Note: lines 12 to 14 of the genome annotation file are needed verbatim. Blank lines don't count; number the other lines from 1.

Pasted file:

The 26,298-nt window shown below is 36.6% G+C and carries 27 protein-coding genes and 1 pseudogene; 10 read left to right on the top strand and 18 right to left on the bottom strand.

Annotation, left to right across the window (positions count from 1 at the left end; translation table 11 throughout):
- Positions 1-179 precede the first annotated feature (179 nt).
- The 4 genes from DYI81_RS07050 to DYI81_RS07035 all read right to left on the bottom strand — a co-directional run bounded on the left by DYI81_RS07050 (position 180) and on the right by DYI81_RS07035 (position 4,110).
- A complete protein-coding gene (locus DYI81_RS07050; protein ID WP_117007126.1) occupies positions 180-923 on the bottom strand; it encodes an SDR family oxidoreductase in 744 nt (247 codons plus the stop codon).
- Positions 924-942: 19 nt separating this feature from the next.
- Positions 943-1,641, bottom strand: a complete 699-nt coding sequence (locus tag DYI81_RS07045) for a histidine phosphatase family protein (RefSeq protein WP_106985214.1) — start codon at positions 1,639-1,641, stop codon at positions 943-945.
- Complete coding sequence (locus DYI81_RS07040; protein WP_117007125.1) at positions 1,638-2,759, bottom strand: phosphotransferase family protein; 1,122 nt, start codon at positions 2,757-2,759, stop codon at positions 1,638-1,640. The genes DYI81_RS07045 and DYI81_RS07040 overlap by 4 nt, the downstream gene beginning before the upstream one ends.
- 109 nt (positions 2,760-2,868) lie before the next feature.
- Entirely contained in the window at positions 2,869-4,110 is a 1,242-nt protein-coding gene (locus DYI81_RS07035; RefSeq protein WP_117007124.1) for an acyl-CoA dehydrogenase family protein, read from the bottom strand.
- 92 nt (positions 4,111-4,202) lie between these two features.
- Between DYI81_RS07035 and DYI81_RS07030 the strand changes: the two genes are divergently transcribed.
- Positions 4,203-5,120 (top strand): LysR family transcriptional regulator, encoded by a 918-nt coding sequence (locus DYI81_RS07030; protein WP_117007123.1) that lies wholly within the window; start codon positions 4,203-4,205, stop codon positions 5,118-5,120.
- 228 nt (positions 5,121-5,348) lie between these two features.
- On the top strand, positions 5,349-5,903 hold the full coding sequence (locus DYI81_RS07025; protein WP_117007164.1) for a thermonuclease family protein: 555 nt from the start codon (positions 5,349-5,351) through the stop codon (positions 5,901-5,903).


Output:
- Between DYI81_RS07035 and DYI81_RS07030 the strand changes: the two genes are divergently transcribed.
- Positions 4,203-5,120 (top strand): LysR family transcriptional regulator, encoded by a 918-nt coding sequence (locus DYI81_RS07030; protein WP_117007123.1) that lies wholly within the window; start codon positions 4,203-4,205, stop codon positions 5,118-5,120.
- 228 nt (positions 5,121-5,348) lie between these two features.